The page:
As the use of design-build continues to increase, we are seeing more and more owners representing a variety of markets – from aerospace and aviation to healthcare, life sciences, and transportation – leverage this delivery model to advance their most important and time-sensitive projects.
Some of the prominent design-build projects in our home state of Florida include a new mobile launcher for NASA at Kennedy Space Center, expansion of Research Park for the University of South Florida Foundation, reconstruction of the Howard Frankland Bridge in Tampa, a consolidated rental car facility and automated people mover for the Tampa International Airport, and reconstruction of I-395 in Miami, which includes a new signature bridge structure.
In addition, the capital improvement programs for the Georgia, South Carolina, and North Carolina Departments of Transportation include significant design-build projects such as the Georgia 400, Carolina Crossroads, and Mid-Currituck Bridge projects, respectively.
There are several reasons for why design-build continues to grow as a method of project delivery. Here are a few.
Speed Leads to Increase in Design-Build
The increased needs for speed to market and cost and schedule certainty are driving more owners to use design-build and progressive design-build delivery systems. Both delivery methods offer owners the opportunity to engage designers and contractors early to develop infrastructure solutions on an accelerated schedule while meeting key performance requirements.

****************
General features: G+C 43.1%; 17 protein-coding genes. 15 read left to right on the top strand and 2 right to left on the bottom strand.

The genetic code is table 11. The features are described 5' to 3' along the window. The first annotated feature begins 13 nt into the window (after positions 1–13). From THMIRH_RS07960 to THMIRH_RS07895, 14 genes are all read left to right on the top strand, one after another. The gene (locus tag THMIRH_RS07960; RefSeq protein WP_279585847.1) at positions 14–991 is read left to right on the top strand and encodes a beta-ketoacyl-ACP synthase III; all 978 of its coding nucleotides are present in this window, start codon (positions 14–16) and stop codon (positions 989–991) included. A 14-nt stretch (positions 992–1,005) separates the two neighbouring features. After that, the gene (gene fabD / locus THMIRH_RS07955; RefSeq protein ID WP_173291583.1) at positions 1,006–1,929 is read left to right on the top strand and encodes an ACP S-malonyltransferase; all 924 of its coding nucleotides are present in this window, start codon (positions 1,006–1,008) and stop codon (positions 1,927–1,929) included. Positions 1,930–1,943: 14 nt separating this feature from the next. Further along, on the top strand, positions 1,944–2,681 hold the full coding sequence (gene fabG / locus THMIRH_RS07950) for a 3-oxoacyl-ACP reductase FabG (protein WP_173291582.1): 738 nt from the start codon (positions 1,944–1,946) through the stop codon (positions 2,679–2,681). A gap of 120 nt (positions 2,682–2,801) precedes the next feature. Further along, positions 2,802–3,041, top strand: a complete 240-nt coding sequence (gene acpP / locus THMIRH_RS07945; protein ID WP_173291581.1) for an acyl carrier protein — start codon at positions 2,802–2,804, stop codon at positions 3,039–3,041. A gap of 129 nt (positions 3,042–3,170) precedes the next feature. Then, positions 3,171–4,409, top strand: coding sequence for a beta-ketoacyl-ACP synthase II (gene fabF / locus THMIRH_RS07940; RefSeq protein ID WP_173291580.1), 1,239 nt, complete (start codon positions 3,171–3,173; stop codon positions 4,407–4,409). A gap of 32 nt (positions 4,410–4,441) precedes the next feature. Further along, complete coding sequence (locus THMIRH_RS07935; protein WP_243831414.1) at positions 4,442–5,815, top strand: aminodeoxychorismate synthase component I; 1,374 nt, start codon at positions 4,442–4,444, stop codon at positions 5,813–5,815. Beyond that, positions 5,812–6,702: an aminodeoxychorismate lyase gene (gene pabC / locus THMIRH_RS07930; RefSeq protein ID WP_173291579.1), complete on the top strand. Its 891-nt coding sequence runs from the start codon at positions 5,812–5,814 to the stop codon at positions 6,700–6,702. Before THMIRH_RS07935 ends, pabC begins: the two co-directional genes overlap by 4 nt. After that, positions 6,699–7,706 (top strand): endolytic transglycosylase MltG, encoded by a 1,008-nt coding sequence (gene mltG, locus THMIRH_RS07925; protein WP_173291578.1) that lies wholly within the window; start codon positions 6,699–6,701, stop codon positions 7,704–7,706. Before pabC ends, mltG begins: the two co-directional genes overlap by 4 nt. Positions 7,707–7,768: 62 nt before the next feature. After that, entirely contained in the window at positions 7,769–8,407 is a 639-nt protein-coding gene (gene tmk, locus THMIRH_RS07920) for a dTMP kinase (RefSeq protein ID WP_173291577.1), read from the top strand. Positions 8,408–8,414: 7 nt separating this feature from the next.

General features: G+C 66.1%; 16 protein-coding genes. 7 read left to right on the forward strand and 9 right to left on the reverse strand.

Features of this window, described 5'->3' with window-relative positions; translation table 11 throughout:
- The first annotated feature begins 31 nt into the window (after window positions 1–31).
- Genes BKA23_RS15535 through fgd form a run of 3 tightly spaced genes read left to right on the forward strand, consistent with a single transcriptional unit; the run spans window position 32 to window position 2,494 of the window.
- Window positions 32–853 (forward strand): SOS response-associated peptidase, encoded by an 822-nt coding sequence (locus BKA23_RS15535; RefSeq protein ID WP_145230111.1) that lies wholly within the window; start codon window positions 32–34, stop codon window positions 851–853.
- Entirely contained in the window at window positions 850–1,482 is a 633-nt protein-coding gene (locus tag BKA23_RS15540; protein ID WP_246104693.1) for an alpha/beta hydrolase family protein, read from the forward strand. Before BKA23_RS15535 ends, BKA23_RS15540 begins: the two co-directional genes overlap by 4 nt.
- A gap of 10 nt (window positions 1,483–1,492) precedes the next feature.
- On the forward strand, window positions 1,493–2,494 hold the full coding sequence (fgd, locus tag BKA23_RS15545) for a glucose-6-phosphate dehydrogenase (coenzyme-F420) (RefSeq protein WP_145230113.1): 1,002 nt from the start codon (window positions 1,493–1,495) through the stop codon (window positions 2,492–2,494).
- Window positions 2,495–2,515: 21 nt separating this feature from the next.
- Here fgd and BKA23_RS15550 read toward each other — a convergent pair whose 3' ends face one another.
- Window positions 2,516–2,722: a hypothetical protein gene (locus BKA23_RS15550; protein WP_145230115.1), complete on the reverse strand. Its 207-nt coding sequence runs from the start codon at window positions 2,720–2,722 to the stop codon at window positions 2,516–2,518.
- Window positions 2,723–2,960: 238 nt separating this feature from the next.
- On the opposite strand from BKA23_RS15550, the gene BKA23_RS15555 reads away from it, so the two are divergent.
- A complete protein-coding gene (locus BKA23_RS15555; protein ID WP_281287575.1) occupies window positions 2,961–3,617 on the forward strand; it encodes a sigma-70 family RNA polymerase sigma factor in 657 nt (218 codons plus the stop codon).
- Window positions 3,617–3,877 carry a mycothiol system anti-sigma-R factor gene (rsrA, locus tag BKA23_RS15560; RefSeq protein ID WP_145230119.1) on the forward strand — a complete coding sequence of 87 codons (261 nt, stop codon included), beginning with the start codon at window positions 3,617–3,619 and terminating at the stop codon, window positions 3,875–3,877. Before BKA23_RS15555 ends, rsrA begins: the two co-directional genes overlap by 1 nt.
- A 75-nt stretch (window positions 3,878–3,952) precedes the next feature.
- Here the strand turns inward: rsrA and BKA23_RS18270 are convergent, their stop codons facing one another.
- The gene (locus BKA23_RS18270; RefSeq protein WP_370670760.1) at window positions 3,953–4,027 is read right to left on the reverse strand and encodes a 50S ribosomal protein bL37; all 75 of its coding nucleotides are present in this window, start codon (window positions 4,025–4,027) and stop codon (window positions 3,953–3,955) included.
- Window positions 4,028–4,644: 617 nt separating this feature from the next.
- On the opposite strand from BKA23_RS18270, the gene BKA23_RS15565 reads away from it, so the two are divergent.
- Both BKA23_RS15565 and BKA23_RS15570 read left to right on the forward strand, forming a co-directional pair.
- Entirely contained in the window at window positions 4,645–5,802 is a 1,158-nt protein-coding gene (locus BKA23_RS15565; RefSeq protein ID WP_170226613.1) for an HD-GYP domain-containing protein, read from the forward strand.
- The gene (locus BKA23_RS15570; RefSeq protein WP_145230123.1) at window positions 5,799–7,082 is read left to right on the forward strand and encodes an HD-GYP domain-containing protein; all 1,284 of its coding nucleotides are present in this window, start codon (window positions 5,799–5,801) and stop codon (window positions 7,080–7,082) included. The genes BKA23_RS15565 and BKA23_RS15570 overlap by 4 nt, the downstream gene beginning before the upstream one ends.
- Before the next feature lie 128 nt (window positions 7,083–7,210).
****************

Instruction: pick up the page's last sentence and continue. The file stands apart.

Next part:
Examples of this growth can be seen in the aerospace, aviation and life sciences markets. In the aerospace market, public and private sector entities are not only racing to Mars but also competing to make cost-effective space travel available to the general public. In aviation, facility upgrades and expansions are on the critical path for many airlines and airports to keep pace with demand and stay one step ahead of the competition.
Private entities in the life sciences market are increasingly leveraging design-build delivery to develop flexible, adaptable design and construction solutions on accelerated schedules to meet growing demands for research and laboratory facilities.
Design-Build & P3 Opportunities
While the aerospace, aviation and life sciences markets experience growth, other markets such as transportation and water have experienced high levels of sustained design-build activity. In addition, public-private partnerships (P3), while typically led by developers, often utilize design-build teams.
P3s in Florida have included transportation projects like the I-4 Ultimate, higher education projects such as the FIU-Broward College West Academic Facility, and civic facilities such as the Boynton Beach Town Square, which includes a city hall, library, district energy plant, and police and fire facilities. JEA in Jacksonville is using a P3 approach to address biosolids and composting needs. In addition, the use of P3s is expected to increase in the higher education market following recent revisions to the Florida Board of Governors State University System P3 Guidelines.
A Fit for Many Project Types
Choosing a project delivery method is one of the critical decisions owners will make when developing their capital improvement program and requires careful consideration of scope of work, budget, schedule, and risk allocation.